“Inspiration is for amateurs — the rest of us just show up and get to work. And the belief that things will grow out of the activity itself and that you will, through work, bump into other possibilities and kick open other doors that you would never have dreamt of if you were just sitting around looking for a great ‘art idea’.” -Chuck Close, American artist who achieved fame as a photorealist through massive-scale portraits
Haven’t had time to fly this week, but simulator time keeps your head in the game. You become what you think about…
Here are three spins. The first I intentionally recovered poorly. The other two were more “textbook” recoveries.
I am BONE tired. Spent the last 5 days (aka 2 months) helping hundreds of people check things off of their bucket lists.
There are stories to be written down, but for now how about a beer and lots of pictures?
In the Navy I spent quite a bit of time on the night shift. I never get tired of blue taxi lights…
I’m currently working on detecting loss of control (LOC) on an overshoot of base to final. Using data models in X-Plane which depending on the aircraft model is known to be pretty accurate (there’s a certified commercial version suitable for flight training). Not practical to do this in an actual airplane for obvious reasons like crashing and fireballs.
Anyway, here’s a screenshot of data gathering. I’m collecting about 50 data points 10 times per second. I’m feeding this into a learning algorithm to teach it to predict the actions which may lead to an accelerated stall and/or spin.
Next step is to move the pitot/AOA probe to the other wing and see what difference this makes.
For the first time since 1956, the B-29 known as Doc took to the sky on a sunny morning in Wichita, Kansas. This video includes highlights from footage captured during first flight. More information at http://www.b-29doc.com
I am a somewhat reluctant weekend companion for Julie when it comes to antique and old stuff stores.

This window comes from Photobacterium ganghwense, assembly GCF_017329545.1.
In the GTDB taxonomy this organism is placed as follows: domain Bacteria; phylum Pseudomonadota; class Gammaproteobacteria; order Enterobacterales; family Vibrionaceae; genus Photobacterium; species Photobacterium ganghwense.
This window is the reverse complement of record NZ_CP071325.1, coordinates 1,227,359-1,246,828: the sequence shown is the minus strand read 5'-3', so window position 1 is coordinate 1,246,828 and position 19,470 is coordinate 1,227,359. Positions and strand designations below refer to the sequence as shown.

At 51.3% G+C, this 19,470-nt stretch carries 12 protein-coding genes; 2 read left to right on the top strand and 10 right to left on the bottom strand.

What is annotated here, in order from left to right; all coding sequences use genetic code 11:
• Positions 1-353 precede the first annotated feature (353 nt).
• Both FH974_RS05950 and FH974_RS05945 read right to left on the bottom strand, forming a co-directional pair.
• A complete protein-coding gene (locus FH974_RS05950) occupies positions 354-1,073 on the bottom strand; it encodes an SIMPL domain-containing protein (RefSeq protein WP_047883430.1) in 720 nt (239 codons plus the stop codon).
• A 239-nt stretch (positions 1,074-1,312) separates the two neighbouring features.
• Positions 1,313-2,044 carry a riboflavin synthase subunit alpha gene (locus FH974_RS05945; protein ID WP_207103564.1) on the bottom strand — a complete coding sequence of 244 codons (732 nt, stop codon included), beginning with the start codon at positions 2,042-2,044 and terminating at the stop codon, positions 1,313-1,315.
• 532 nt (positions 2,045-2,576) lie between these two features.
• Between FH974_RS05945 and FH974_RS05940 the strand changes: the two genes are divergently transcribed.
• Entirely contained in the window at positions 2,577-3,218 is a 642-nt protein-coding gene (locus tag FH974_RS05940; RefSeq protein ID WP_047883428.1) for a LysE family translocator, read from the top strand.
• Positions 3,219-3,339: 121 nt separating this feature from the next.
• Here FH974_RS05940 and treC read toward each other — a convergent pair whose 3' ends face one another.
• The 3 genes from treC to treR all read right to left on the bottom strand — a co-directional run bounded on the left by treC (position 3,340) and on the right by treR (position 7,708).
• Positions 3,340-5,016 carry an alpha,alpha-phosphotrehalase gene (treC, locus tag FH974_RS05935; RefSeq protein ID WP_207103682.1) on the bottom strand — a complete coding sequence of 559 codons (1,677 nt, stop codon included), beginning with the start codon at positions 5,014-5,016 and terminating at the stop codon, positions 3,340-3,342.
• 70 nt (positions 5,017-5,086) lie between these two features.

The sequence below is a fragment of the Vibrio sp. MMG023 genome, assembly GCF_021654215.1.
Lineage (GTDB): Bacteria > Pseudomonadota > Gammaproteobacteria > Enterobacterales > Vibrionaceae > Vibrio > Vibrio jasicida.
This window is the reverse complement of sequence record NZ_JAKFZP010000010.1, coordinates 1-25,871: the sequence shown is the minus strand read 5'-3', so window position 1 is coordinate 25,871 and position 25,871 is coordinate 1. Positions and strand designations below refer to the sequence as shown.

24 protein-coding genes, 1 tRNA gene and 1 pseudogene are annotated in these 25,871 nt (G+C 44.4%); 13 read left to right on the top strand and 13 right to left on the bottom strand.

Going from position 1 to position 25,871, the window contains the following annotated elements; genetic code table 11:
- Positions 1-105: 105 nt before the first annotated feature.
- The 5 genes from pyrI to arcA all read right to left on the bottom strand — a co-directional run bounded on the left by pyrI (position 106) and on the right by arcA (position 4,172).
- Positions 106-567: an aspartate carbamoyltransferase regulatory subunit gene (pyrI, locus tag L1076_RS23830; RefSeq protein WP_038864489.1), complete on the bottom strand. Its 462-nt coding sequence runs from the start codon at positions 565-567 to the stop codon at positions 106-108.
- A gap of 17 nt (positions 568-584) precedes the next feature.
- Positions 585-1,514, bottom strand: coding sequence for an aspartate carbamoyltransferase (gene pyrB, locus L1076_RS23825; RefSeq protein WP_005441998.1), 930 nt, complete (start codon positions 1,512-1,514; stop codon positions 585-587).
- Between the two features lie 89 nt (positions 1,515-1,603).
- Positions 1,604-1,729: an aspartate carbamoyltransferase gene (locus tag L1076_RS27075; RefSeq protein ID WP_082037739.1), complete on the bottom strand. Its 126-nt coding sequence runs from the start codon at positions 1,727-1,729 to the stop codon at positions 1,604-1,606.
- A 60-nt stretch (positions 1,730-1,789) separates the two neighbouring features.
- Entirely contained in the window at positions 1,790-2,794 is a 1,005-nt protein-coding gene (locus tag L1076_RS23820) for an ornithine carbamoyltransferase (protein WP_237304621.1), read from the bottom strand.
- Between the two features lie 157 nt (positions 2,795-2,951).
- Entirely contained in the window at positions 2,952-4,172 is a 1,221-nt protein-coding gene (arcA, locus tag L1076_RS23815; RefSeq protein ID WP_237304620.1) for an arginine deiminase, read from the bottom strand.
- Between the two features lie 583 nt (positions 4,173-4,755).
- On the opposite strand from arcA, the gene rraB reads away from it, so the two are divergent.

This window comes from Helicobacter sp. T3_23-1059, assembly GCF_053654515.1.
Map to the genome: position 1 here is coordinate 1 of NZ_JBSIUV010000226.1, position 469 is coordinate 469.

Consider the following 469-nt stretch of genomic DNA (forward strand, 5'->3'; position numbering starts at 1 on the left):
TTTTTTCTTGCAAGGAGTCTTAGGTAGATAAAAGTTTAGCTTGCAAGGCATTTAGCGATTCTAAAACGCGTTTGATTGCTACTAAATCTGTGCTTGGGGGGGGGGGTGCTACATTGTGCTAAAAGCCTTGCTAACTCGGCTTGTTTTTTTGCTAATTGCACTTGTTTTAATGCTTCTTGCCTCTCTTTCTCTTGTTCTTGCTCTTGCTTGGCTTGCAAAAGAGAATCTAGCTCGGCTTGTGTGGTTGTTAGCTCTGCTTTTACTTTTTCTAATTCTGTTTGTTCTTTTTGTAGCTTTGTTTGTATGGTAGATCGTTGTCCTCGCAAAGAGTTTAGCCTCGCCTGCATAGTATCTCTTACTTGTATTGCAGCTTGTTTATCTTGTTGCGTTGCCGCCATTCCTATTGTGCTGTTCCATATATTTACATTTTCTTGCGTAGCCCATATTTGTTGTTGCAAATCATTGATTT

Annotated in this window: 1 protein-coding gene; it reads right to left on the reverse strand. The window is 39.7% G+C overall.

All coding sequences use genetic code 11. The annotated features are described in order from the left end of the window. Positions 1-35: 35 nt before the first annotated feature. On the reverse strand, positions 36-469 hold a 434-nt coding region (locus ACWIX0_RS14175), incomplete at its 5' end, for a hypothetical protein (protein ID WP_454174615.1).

I dragged my feet for much of the morning doing my normal “don’t poke the bear routine” (why she puts up with me is anyone’s guess). Then we got to “Scavengers” which is a new place for us.
The first room was the usual, dressers with potential, desks that need to be stripped and sanded. You know, fun stuff. Just fun stuff for people who aren’t me.
Then I turn the corner and step into the very old warehouse. There are rows and rows of these drawers with names of states on the front of them. Okay, these are cool, they’d make cool storage. I wonder how much they are and open one.
Each drawer had at least two inches of US Geological Survey maps Ranging from 1965 to 1991 in many of the states in the Union.
Okay, this is more my thing. I set out on a search through the pretty disorganized collection. A quick query to the owner and he says that they bought the whole collection and they don’t print these on paper any more.
Now I have a mission.
Meanwhile, Julie is watching me run around looking for ladders, sweating a lot (crap it was hot in there), and rummaging through stacks of old paper.
Then I found what I was looking for.
Hartford Michigan (from 1981) and Coloma Michigan (from 1970).
This is a really long story to point out that THESE PLACES SOMETIMES HAVE MAPS..
I really like maps.
THESE MAPS ARE NOW MINE.
Attended a retirement for a Marine Prowler today. She’ll be permanently on display at Hickory Airport. Was great to share some memories with friends and family and hear the roar of a pair of J-52s one last time. Love love love this airplane.